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Upside Ska plays a Nov. 19 streaming benefit concert for the Morro Bay National Estuary Program

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Who's your favorite old-school ska band? I'm not asking about 2 Tone, ska punk, or Third Wave ska; I'm talking about all the way back to the late '50s and '60s, back when Bob Marley was a clean-shaven lad singing "Simmer Down" with Peter Tosh and Bunny Wailer. I'm talking about Desmond Dekker, Prince Buster, and The Skatalites.

They were the progenitors of ska—kids in Jamaica picking up R&B sounds from New Orleans radio stations and mixing in Caribbean mento and calypso and popping out songs like "Forward March" by Derrick Morgan and "Freedom Sounds" by The Skatalites and "My Boy Lollipop" by Millie Small and "Pressure Drop" by Toots and the Maytals.

SKA FOR THE ESTUARY On Nov. 19, Upside Ska plays a livestream concert from the SLO Brew stage to benefit the Morro Bay National Estuary Program, available on the Big Big SLO website. - PHOTO COURTESY OF UPSIDE SKA
  • Photo Courtesy Of Upside Ska
  • SKA FOR THE ESTUARY On Nov. 19, Upside Ska plays a livestream concert from the SLO Brew stage to benefit the Morro Bay National Estuary Program, available on the Big Big SLO website.

These early ska sounds are what inspires Morro Bay ska act Upside Ska, fronted by Eric Cotton, who in the '80s fronted Rock Steady Posse, arguably SLO Town's most popular club band. Cotton eventually moved north to the Bay Area, where he's had a long career fronting the supergroup The Cheeseballs, which specializes in cover songs of all genres. Cotton is super versatile!

A couple of years ago, he returned to SLO County and for fun teamed up with Rock Steady Posse's old trumpet player Paul Irving to form this old-school ska act, which also features Jacob Odell (guitar), Dylan Johnson (bass), Antiye Mensah (drums), Lucas Pearson (keys), Brian Conaway (alto and tenor sax), and Brett Malta (trombone). A lot of these players come from Irving's Afro-Cuban band Zongo All-Stars, so they're tight!

They play classic covers as well as a few select originals, and on Thursday, Nov. 19, from 6 to 8 p.m., they'll be streaming a benefit concert live from the SLO Brew Rock stage on Big Big SLO's webpage to raise money for The Morro Bay National Estuary Program, which has been protecting and restoring the estuary for people and wildlife since 1995. After the show, stay for a screening of the award-winning documentary short, Of Marshes and Morros.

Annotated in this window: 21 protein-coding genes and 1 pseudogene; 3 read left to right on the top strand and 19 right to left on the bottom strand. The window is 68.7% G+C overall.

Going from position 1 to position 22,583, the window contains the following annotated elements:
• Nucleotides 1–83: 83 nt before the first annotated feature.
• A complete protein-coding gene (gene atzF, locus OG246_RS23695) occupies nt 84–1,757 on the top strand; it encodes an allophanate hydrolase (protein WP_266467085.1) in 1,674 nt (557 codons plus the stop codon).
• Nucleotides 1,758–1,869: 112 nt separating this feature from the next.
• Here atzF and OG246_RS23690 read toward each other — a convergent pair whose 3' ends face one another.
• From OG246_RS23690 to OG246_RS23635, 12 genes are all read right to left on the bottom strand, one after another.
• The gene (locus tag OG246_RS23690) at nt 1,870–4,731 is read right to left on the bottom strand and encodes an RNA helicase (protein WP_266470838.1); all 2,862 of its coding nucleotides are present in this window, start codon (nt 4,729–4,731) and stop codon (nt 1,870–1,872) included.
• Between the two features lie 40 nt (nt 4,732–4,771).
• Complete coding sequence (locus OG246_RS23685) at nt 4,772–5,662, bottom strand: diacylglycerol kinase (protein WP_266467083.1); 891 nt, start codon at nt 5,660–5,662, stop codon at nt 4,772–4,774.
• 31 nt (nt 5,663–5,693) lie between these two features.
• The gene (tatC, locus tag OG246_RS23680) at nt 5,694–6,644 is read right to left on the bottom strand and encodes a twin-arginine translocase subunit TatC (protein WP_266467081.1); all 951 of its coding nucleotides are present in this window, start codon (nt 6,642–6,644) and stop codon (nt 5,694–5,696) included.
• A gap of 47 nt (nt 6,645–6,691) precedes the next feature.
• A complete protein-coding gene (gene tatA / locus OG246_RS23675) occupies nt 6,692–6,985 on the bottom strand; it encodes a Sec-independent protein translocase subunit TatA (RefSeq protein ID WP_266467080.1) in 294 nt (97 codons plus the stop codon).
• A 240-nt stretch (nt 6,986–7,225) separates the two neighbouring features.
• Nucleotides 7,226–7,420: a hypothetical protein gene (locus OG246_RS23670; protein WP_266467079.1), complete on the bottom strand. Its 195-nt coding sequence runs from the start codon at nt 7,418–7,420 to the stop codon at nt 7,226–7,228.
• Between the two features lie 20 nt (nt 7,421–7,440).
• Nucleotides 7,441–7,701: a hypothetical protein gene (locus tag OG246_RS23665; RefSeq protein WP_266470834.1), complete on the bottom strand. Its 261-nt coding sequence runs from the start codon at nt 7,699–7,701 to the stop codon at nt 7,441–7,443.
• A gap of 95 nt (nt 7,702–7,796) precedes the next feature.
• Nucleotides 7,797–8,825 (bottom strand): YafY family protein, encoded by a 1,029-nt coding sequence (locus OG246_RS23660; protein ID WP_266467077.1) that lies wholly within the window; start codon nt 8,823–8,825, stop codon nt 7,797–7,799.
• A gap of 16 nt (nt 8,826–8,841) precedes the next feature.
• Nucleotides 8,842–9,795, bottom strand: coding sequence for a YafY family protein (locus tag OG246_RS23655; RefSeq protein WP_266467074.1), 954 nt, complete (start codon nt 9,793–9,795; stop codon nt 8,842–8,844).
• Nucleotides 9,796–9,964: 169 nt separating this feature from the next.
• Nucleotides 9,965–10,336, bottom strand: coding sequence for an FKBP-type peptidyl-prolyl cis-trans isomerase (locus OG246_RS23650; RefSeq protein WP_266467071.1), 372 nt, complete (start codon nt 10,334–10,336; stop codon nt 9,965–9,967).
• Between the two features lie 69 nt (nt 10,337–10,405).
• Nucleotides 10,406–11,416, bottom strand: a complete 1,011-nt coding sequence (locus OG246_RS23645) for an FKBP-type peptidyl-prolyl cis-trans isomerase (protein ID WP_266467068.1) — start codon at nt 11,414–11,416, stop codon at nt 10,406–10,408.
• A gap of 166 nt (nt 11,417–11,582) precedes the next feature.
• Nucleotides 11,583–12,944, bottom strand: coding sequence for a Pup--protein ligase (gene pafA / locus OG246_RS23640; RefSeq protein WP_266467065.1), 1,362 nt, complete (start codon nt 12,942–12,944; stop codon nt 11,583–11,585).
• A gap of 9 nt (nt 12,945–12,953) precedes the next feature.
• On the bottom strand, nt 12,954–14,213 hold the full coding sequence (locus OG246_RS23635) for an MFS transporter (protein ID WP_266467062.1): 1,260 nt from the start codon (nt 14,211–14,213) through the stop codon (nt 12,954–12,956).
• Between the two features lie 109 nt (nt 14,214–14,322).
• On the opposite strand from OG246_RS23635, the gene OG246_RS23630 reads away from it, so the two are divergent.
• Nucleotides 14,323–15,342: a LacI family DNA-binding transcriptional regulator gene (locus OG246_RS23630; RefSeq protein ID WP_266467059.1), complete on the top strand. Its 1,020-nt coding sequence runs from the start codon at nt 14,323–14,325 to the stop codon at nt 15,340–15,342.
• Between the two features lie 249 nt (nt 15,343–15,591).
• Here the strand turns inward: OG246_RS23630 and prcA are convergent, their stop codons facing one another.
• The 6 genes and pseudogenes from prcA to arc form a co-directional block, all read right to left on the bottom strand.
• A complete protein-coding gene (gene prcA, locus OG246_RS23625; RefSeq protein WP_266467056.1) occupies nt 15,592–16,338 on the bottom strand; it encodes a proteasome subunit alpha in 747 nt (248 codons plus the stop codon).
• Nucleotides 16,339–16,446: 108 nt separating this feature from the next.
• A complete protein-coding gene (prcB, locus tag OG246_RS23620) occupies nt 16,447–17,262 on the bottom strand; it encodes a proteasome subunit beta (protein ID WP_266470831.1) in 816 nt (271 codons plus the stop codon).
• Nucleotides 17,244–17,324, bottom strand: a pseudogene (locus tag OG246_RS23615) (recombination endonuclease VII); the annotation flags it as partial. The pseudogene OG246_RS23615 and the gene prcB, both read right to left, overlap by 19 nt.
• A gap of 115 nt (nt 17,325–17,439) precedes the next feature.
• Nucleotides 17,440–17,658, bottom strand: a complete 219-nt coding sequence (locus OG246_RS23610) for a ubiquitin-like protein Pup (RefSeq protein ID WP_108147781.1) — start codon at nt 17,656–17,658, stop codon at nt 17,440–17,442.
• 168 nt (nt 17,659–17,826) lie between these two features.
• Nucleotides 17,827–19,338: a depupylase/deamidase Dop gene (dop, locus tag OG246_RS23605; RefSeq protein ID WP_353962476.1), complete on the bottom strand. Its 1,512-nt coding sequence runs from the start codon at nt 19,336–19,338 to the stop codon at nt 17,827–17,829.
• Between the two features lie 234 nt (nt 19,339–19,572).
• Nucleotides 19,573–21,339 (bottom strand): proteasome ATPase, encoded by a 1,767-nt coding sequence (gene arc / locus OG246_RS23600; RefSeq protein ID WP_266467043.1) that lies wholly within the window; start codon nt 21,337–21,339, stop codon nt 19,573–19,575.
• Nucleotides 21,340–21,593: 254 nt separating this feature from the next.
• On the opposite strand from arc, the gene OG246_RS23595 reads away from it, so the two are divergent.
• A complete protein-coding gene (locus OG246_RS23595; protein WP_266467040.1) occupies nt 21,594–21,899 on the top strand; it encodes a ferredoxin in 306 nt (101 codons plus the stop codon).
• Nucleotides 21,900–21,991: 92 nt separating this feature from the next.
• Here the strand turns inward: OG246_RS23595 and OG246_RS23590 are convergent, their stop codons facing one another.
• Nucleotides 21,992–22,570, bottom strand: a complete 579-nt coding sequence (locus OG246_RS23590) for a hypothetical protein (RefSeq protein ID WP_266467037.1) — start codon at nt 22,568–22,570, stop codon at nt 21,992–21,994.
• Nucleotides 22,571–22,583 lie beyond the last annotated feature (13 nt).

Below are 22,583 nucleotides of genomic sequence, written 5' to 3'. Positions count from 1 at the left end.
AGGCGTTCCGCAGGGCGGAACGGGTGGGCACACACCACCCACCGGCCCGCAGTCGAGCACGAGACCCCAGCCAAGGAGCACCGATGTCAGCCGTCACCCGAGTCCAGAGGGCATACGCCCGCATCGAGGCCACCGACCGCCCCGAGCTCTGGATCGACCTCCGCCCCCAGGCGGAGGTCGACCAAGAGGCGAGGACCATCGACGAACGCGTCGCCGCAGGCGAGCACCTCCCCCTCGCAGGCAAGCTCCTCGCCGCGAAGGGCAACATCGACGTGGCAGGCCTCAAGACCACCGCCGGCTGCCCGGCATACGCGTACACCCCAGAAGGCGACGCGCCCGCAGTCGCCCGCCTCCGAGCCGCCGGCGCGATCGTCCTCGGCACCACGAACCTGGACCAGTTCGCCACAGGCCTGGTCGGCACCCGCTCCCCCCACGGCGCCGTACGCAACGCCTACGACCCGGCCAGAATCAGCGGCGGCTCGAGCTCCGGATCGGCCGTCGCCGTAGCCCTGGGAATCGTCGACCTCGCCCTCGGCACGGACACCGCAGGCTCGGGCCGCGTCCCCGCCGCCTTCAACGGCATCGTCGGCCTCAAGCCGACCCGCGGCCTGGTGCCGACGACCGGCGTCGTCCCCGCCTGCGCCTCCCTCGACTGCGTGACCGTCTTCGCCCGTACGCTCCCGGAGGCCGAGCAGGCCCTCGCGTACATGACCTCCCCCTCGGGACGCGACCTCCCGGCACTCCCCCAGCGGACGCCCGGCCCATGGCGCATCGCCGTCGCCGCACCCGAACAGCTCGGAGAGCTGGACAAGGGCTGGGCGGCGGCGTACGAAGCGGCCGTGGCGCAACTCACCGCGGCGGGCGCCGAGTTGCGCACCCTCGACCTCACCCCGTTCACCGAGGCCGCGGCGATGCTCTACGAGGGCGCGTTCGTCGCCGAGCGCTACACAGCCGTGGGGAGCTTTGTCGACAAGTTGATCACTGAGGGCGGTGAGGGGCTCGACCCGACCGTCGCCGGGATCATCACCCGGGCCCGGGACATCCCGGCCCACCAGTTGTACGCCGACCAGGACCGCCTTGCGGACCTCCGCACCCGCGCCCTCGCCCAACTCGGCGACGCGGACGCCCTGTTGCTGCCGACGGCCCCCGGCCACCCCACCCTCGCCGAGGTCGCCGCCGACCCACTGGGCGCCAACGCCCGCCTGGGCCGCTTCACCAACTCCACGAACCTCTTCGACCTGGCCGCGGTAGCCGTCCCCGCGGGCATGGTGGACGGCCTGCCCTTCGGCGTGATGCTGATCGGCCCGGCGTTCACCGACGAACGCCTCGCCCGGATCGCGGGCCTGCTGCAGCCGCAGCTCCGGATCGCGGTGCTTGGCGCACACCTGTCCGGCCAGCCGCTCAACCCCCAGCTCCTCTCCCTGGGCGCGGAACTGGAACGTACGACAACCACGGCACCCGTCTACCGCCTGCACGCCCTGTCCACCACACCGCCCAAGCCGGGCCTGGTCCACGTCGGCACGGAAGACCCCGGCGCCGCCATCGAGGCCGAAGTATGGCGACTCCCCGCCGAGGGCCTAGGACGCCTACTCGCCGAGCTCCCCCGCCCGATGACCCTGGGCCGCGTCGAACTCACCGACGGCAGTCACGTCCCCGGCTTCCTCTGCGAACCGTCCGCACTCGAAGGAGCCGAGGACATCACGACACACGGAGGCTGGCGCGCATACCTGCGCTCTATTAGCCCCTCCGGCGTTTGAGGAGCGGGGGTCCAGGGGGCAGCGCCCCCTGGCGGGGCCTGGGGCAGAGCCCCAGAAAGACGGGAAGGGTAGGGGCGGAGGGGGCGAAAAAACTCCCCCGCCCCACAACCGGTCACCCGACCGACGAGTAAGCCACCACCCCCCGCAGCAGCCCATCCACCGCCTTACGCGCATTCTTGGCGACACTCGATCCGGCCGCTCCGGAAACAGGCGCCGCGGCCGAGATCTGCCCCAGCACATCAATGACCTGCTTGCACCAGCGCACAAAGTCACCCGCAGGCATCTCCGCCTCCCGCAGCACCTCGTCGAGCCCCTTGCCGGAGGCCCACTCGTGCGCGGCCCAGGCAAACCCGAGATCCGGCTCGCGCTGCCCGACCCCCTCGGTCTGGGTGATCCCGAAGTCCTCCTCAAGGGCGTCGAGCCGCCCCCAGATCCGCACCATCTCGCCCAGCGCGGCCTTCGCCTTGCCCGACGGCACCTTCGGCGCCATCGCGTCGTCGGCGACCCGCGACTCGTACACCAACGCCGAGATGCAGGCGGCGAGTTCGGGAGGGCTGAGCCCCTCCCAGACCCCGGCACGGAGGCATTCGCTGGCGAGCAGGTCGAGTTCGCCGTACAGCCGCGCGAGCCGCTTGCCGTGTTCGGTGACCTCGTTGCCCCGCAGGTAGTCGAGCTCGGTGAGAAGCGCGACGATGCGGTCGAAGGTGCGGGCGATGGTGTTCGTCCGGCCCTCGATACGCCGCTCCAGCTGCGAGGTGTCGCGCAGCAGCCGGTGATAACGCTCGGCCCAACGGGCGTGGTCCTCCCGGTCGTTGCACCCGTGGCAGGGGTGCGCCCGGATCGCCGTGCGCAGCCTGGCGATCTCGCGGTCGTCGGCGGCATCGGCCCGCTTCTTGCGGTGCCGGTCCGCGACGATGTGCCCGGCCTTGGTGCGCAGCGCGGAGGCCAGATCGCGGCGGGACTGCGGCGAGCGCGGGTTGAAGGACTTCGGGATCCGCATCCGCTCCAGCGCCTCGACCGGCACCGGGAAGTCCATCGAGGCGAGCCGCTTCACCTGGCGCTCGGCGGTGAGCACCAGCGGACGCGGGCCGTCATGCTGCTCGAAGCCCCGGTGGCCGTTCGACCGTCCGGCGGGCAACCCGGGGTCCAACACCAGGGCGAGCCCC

You can register for your free ticket for Beats for the Bay at mbnep.org, where you can also make donations. Best of all, every donation will be matched dollar for dollar up to $20,000.

"With COVID-19 health precautions and travel restrictions, more people are turning to nature for recreation and relaxation," Estuary Program Executive Director Lexie Bell noted. "In Morro Bay, this means more feet on trails, more watercraft where the birds rest, and more trash to fit into the same number of cans. Throughout this trying time, the Estuary Program has been hard at work to keep our beautiful bay clean, healthy, and wild. Donations from Beats for the Bay will help us respond effectively to these increasing demands on our beautiful bay."

According to event organizers, "Homegrown lifestyle brand ESTERO is pitching in to the cause, too. ESTERO regularly donates 20 percent of the proceeds from their Estuary Line gear sales to the Estuary Program. They will be increasing that donation and giving 50 percent of proceeds for Estuary Line gear through Dec. 3. This will also be part of the matching donation program. ESTERO hoodies, T-shirts, hats, stickers, and other goodies are available at esterosurf.com and at Joe's Surfboard Shop in Morro Bay."

Join the effort to protect the bay and get down to some wicked-good ska music and Upside Ska's monster horn section!

Slow burning blues

When I think of local singer-songwriter Ynana Rose's music, I think Americana. Her gorgeous song "Mendocino Sunrise" won second place in last year's NTMA's Country/Folk/Americana category. This year her track "Trouble" won second in the R&B/Blues genre, and it's a sultry, sexy, doomed track about being inevitably drawn to a troubled romance.

"I wasn't looking for trouble," she sings. "You brought it right to my door. Like nectar from the vine, like a drop of forbidden wine, I tasted your kind of love before. No I don't want trouble because I know what you'll do. You'll leave me broke and lonely dear, oh crying for something true. No I can't pay the price for trouble like you. Beautiful trouble like you."

"'Trouble' is a slow cooking blues tune about frustration and desire," Ynana explained via email. "I wrote it years ago as an honest exorcism, sexy and fun and freeing. Recently I handed it over to Damon Castillo (co-producer, sound engineer) and said, 'I don't have the blues band needed to carry this live, but if you like it, I trust you to do the right things to it,' and he did. The narrator of this song knows that this lover's invitation won't bring her peace of mind, but she can't seem to turn away. I have spent an inordinate amount of time in my life yearning for unattainable or unavailable experiences and people, and this song speaks to that yearning."

Not only is the song terrific, but Castillo's production and accompaniment brings it to a whole new level. He plays rhythm and lead guitar, bass, and other instrumentation. He enlisted Kristian Ducharme on Hammond B3 organ and Wurlitzer to add a little groove grease to the track. Paul Griffith is on drums. The single is available at all the usual places: Spotify, Soundcloud, Apple Music, Amazon, and there's also a neat lyric video created by Grant Thorshov on YouTube. Look it up! You won't be disappointed. Δ

Contact Senior Staff Writer Glen Starkey at gstarkey@newtimesslo.com.

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